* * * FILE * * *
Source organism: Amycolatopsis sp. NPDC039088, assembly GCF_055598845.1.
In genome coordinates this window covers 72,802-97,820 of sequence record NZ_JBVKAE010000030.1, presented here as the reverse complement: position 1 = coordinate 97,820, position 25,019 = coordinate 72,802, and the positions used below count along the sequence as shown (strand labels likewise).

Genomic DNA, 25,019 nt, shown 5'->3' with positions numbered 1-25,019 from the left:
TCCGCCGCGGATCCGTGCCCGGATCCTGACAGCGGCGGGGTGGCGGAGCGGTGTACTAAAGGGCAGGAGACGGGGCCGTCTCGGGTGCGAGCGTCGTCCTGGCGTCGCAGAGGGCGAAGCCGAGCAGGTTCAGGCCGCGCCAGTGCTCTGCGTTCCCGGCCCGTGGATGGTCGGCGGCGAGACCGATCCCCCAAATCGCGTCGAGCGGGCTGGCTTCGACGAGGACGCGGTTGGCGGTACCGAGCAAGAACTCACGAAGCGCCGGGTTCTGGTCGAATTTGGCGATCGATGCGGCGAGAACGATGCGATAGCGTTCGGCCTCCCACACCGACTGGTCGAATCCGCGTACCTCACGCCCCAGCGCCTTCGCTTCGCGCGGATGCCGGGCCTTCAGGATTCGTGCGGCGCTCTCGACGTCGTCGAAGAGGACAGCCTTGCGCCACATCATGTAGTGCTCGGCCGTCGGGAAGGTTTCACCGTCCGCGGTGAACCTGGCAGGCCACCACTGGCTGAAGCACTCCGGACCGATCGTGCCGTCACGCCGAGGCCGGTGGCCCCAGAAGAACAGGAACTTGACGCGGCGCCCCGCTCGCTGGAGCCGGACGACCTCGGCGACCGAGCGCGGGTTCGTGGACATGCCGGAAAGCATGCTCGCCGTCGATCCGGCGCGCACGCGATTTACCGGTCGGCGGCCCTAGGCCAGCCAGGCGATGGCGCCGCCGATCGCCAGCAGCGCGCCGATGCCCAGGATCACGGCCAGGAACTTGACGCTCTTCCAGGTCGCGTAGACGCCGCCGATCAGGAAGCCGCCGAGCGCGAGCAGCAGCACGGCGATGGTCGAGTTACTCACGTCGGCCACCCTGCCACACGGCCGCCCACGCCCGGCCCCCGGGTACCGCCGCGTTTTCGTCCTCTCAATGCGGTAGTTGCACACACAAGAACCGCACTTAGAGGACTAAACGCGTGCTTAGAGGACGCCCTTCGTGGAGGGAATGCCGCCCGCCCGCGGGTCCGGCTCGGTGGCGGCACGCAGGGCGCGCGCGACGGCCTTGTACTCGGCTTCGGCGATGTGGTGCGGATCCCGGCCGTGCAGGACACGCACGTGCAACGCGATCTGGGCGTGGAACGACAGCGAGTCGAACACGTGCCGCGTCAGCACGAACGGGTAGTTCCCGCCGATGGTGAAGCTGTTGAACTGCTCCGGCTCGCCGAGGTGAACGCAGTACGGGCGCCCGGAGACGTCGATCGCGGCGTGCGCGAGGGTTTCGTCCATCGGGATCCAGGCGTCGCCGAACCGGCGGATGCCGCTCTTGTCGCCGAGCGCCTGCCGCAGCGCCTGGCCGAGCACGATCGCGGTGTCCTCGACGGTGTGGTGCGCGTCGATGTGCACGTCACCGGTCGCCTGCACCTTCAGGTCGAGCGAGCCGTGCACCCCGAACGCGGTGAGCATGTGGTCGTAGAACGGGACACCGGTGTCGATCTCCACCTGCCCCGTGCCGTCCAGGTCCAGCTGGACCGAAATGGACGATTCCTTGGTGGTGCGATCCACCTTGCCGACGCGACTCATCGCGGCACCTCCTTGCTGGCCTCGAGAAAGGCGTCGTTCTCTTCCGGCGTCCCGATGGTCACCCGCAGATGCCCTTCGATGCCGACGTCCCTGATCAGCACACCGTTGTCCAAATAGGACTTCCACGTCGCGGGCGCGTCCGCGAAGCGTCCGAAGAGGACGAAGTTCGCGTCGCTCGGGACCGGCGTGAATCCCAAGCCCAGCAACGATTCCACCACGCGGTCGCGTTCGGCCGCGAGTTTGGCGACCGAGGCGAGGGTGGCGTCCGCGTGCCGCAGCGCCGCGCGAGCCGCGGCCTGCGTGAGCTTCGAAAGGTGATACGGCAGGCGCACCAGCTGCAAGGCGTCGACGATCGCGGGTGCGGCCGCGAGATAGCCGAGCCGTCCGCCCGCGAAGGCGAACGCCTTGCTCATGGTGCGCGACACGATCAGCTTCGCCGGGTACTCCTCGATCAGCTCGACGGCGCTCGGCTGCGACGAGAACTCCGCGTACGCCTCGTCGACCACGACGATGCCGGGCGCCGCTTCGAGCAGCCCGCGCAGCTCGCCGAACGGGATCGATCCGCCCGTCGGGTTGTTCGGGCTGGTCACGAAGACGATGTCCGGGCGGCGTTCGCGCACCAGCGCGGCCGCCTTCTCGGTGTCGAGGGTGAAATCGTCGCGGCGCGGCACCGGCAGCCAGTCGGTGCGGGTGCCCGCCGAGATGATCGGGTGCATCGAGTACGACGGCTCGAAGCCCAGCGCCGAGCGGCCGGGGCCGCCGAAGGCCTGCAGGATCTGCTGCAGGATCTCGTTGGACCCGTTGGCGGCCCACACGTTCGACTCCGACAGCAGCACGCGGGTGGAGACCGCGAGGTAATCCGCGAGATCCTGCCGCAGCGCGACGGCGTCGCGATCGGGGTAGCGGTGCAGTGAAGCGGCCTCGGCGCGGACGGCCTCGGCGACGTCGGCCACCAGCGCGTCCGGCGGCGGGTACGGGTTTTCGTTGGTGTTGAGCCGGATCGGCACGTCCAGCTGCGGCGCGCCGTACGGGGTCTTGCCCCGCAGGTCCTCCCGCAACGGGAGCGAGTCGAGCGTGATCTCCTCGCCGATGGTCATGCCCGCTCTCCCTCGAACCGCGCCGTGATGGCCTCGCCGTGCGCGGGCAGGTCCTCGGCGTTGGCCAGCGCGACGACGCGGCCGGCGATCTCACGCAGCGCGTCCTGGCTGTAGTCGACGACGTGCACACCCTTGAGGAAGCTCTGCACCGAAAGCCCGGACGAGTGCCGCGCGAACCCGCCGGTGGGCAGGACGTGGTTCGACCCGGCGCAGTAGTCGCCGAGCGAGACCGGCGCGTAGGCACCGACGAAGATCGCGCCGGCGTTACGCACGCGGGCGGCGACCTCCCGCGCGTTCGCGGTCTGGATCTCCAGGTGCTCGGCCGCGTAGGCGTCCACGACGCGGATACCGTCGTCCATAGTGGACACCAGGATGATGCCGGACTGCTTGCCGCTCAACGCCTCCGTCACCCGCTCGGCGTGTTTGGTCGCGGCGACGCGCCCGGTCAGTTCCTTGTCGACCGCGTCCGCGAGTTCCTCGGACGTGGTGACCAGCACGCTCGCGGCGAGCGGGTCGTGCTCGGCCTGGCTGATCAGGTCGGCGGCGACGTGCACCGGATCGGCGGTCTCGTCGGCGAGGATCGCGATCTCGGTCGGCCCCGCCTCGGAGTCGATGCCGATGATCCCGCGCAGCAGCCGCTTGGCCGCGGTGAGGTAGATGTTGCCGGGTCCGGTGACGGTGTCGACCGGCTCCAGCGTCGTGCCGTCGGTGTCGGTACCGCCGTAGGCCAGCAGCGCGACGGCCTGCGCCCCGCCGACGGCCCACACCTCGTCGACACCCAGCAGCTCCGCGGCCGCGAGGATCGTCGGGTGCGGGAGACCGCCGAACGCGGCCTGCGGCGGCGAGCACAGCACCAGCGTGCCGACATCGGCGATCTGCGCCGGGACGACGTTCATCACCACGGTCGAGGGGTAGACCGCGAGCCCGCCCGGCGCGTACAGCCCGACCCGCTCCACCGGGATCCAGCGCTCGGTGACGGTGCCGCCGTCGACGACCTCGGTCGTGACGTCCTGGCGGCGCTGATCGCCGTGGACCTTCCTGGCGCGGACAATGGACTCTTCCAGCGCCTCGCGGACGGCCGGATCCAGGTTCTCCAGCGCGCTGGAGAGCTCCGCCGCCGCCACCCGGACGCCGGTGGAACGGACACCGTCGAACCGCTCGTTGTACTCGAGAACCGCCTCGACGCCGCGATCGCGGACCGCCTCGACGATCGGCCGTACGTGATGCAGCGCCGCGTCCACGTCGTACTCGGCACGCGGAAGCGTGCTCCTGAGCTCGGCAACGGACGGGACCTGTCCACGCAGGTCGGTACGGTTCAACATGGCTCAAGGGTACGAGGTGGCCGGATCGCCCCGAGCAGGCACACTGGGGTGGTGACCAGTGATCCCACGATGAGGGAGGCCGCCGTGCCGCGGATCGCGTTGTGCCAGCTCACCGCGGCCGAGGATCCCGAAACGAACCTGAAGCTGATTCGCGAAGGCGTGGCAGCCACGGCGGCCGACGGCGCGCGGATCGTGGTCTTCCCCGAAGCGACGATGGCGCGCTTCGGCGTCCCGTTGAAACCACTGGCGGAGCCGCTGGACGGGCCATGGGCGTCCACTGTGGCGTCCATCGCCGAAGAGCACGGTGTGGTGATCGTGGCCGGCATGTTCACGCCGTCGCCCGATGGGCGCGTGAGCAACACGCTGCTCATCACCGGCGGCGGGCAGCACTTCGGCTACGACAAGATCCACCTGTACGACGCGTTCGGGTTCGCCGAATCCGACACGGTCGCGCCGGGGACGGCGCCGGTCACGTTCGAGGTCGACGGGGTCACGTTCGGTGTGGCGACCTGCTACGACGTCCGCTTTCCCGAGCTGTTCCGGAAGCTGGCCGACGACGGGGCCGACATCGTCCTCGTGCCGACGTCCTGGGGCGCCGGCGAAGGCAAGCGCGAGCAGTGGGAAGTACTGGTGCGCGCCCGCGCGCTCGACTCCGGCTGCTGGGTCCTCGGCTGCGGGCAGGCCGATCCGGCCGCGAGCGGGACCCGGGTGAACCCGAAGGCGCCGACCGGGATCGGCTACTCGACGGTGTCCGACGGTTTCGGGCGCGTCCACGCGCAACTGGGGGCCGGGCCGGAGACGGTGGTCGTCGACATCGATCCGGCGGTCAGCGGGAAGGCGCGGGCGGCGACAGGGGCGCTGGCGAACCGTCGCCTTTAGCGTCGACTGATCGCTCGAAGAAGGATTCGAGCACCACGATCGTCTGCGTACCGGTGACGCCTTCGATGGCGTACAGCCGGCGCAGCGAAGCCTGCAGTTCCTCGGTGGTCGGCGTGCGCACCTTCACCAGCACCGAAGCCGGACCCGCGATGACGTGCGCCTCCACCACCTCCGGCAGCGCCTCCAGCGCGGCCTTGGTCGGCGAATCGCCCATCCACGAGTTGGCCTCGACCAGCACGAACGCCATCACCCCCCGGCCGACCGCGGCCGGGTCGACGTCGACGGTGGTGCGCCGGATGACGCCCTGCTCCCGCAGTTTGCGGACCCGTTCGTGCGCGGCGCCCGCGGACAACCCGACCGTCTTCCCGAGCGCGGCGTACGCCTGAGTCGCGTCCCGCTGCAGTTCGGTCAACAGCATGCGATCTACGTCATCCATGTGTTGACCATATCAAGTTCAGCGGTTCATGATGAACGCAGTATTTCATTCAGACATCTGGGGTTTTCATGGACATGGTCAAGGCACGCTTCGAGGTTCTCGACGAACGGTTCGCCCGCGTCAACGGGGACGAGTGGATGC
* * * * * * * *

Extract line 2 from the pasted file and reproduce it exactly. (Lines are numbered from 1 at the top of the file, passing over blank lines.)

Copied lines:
In genome coordinates this window covers 72,802-97,820 of sequence record NZ_JBVKAE010000030.1, presented here as the reverse complement: position 1 = coordinate 97,820, position 25,019 = coordinate 72,802, and the positions used below count along the sequence as shown (strand labels likewise).